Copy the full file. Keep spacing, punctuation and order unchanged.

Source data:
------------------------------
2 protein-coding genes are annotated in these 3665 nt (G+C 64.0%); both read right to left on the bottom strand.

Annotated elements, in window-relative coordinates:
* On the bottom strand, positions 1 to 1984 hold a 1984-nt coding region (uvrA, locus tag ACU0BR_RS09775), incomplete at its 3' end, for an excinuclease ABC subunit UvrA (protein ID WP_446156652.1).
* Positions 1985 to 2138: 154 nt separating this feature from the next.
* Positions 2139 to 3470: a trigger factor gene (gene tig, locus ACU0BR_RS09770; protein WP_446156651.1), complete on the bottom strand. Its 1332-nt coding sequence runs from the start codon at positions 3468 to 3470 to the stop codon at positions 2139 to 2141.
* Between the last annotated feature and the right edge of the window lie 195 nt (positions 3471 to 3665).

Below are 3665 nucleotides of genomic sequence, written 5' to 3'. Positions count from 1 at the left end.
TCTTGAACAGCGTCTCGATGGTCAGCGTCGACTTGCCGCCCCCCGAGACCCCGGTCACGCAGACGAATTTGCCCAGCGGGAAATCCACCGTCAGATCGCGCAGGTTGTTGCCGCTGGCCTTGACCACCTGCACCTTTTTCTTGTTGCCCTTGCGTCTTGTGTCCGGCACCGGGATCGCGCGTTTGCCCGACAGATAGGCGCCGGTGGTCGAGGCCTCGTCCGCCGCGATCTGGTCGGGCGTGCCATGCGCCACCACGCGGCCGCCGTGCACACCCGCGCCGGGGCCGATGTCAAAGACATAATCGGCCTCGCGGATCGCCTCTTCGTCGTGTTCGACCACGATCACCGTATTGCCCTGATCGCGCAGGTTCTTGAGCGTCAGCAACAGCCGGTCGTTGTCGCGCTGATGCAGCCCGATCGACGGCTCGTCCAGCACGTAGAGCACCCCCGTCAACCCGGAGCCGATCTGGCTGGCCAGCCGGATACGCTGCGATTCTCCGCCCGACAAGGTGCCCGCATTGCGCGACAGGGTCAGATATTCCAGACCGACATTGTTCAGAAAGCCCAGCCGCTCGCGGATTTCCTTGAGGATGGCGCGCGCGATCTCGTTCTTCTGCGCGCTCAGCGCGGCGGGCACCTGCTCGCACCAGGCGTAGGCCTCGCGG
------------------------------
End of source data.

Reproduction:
2 protein-coding genes are annotated in these 3665 nt (G+C 64.0%); both read right to left on the bottom strand.

Annotated elements, in window-relative coordinates:
* On the bottom strand, positions 1 to 1984 hold a 1984-nt coding region (uvrA, locus tag ACU0BR_RS09775), incomplete at its 3' end, for an excinuclease ABC subunit UvrA (protein ID WP_446156652.1).
* Positions 1985 to 2138: 154 nt separating this feature from the next.
* Positions 2139 to 3470: a trigger factor gene (gene tig, locus ACU0BR_RS09770; protein WP_446156651.1), complete on the bottom strand. Its 1332-nt coding sequence runs from the start codon at positions 3468 to 3470 to the stop codon at positions 2139 to 2141.
* Between the last annotated feature and the right edge of the window lie 195 nt (positions 3471 to 3665).

Below are 3665 nucleotides of genomic sequence, written 5' to 3'. Positions count from 1 at the left end.
TCTTGAACAGCGTCTCGATGGTCAGCGTCGACTTGCCGCCCCCCGAGACCCCGGTCACGCAGACGAATTTGCCCAGCGGGAAATCCACCGTCAGATCGCGCAGGTTGTTGCCGCTGGCCTTGACCACCTGCACCTTTTTCTTGTTGCCCTTGCGTCTTGTGTCCGGCACCGGGATCGCGCGTTTGCCCGACAGATAGGCGCCGGTGGTCGAGGCCTCGTCCGCCGCGATCTGGTCGGGCGTGCCATGCGCCACCACGCGGCCGCCGTGCACACCCGCGCCGGGGCCGATGTCAAAGACATAATCGGCCTCGCGGATCGCCTCTTCGTCGTGTTCGACCACGATCACCGTATTGCCCTGATCGCGCAGGTTCTTGAGCGTCAGCAACAGCCGGTCGTTGTCGCGCTGATGCAGCCCGATCGACGGCTCGTCCAGCACGTAGAGCACCCCCGTCAACCCGGAGCCGATCTGGCTGGCCAGCCGGATACGCTGCGATTCTCCGCCCGACAAGGTGCCCGCATTGCGCGACAGGGTCAGATATTCCAGACCGACATTGTTCAGAAAGCCCAGCCGCTCGCGGATTTCCTTGAGGATGGCGCGCGCGATCTCGTTCTTCTGCGCGCTCAGCGCGGCGGGCACCTGCTCGCACCAGGCGTAGGCCTCGCGG